Usage-based Language Learning and Cognitive Linguistics
It may be better to put the idea of interaction under a more general label of Usage-based Language Learning. This is the idea that languages are learned by using them. Through experiences. Looking at it from this perspective, conversational interaction is simply one, albeit major, way that we use language.
“Language learning is possible because of children’s general cognitive capacities and the vast number of opportunities they have to make connections between the language they hear and what they experience in their environment.” (Lightbown and Spada)
To put it another way, you acquire language by using it, not by learning it. It’s not about habit formation or mimicry, but associating language and experience. This usage-based perspective on language learning is known as cognitive linguistics.
Children learn language from their language experiences – there is no other way (Lieven and Tomasello, 2008)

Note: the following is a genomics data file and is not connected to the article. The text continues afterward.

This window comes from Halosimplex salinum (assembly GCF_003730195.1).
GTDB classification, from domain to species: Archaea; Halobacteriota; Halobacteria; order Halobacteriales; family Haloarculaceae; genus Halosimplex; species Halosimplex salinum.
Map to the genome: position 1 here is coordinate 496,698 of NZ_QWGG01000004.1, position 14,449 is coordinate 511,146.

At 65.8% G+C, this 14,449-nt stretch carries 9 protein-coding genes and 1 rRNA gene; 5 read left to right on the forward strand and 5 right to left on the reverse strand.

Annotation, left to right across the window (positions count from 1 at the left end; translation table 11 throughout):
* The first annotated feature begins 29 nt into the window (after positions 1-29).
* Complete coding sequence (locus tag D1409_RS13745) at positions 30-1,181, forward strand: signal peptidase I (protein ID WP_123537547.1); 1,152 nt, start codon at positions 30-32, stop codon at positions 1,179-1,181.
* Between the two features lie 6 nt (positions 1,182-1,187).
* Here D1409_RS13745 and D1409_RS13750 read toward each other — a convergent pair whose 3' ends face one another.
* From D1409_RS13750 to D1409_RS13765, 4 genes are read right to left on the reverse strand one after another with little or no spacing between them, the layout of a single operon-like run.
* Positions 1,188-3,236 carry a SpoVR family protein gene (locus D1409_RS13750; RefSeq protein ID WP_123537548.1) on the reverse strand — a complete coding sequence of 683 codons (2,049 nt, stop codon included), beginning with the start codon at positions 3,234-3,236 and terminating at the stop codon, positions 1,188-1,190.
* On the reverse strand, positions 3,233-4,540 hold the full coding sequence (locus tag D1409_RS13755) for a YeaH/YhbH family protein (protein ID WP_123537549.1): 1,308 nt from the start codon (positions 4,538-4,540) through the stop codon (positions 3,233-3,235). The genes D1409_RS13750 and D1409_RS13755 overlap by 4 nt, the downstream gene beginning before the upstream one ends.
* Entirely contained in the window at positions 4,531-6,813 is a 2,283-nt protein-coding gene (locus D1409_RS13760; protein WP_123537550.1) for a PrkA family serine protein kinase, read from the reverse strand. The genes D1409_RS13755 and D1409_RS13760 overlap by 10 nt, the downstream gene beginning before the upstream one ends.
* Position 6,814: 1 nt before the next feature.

Cognitive psychologists emphasise the crucial role a child’s environment and expeirence play in language learning – the role of innate ability, as suggested by Chomsky, is emphasised far less, and they reject the idea of some kind of language acquisition device in the brain. Instead, language learning is no different than learning to see – it’s just a facet of cognitive development.
Long and Porter (1985)
Mitchell, R. and Myles, F. (2004), Second Language Learning Theories
Lightbown and Spada, How Language are Learned
Lieven EV, Tomasello M. (2008). Children’s first language acquisition from a usage-based perspective: In P.Robinson and N.Ellis (eds). Handbook of Cognitive Linguistics and Second Language Acquisition. (pp. 168-196).